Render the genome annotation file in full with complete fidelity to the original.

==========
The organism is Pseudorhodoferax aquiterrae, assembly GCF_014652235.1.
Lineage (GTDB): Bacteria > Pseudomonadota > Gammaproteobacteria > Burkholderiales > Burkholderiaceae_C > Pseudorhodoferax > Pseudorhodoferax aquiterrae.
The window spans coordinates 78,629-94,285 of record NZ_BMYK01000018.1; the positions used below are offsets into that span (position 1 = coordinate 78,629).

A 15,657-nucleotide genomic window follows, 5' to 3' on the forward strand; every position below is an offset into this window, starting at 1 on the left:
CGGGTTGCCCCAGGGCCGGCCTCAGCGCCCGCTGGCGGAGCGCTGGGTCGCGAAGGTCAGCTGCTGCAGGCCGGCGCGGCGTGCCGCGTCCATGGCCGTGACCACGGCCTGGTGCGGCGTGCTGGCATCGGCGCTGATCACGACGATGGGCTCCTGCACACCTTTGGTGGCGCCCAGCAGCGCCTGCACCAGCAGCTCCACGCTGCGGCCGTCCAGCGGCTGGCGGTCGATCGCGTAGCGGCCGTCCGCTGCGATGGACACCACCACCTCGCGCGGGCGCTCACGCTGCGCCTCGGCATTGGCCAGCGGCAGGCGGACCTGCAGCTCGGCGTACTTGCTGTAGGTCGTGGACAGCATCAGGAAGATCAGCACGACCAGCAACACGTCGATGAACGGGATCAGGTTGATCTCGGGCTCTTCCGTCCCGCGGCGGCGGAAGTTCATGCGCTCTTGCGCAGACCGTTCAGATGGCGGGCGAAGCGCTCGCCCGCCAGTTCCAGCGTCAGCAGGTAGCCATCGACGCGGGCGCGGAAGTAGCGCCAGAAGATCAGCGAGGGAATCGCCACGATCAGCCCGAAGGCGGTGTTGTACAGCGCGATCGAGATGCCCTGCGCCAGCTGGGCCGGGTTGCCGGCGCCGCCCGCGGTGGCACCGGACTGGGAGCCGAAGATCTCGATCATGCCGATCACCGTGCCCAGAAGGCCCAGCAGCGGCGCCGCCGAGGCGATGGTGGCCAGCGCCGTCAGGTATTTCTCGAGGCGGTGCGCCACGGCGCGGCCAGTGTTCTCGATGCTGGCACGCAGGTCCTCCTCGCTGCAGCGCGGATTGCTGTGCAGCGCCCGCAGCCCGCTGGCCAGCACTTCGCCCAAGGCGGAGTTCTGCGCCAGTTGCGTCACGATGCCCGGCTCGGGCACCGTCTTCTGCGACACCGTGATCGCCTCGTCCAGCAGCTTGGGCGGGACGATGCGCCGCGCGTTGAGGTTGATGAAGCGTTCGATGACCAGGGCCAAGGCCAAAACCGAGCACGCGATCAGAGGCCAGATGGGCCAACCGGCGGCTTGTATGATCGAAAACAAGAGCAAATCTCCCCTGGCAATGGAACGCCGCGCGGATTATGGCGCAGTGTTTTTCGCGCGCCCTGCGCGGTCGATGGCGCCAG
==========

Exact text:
The organism is Pseudorhodoferax aquiterrae, assembly GCF_014652235.1.
Lineage (GTDB): Bacteria > Pseudomonadota > Gammaproteobacteria > Burkholderiales > Burkholderiaceae_C > Pseudorhodoferax > Pseudorhodoferax aquiterrae.
The window spans coordinates 78,629-94,285 of record NZ_BMYK01000018.1; the positions used below are offsets into that span (position 1 = coordinate 78,629).

A 15,657-nucleotide genomic window follows, 5' to 3' on the forward strand; every position below is an offset into this window, starting at 1 on the left:
CGGGTTGCCCCAGGGCCGGCCTCAGCGCCCGCTGGCGGAGCGCTGGGTCGCGAAGGTCAGCTGCTGCAGGCCGGCGCGGCGTGCCGCGTCCATGGCCGTGACCACGGCCTGGTGCGGCGTGCTGGCATCGGCGCTGATCACGACGATGGGCTCCTGCACACCTTTGGTGGCGCCCAGCAGCGCCTGCACCAGCAGCTCCACGCTGCGGCCGTCCAGCGGCTGGCGGTCGATCGCGTAGCGGCCGTCCGCTGCGATGGACACCACCACCTCGCGCGGGCGCTCACGCTGCGCCTCGGCATTGGCCAGCGGCAGGCGGACCTGCAGCTCGGCGTACTTGCTGTAGGTCGTGGACAGCATCAGGAAGATCAGCACGACCAGCAACACGTCGATGAACGGGATCAGGTTGATCTCGGGCTCTTCCGTCCCGCGGCGGCGGAAGTTCATGCGCTCTTGCGCAGACCGTTCAGATGGCGGGCGAAGCGCTCGCCCGCCAGTTCCAGCGTCAGCAGGTAGCCATCGACGCGGGCGCGGAAGTAGCGCCAGAAGATCAGCGAGGGAATCGCCACGATCAGCCCGAAGGCGGTGTTGTACAGCGCGATCGAGATGCCCTGCGCCAGCTGGGCCGGGTTGCCGGCGCCGCCCGCGGTGGCACCGGACTGGGAGCCGAAGATCTCGATCATGCCGATCACCGTGCCCAGAAGGCCCAGCAGCGGCGCCGCCGAGGCGATGGTGGCCAGCGCCGTCAGGTATTTCTCGAGGCGGTGCGCCACGGCGCGGCCAGTGTTCTCGATGCTGGCACGCAGGTCCTCCTCGCTGCAGCGCGGATTGCTGTGCAGCGCCCGCAGCCCGCTGGCCAGCACTTCGCCCAAGGCGGAGTTCTGCGCCAGTTGCGTCACGATGCCCGGCTCGGGCACCGTCTTCTGCGACACCGTGATCGCCTCGTCCAGCAGCTTGGGCGGGACGATGCGCCGCGCGTTGAGGTTGATGAAGCGTTCGATGACCAGGGCCAAGGCCAAAACCGAGCACGCGATCAGAGGCCAGATGGGCCAACCGGCGGCTTGTATGATCGAAAACAAGAGCAAATCTCCCCTGGCAATGGAACGCCGCGCGGATTATGGCGCAGTGTTTTTCGCGCGCCCTGCGCGGTCGATGGCGCCAG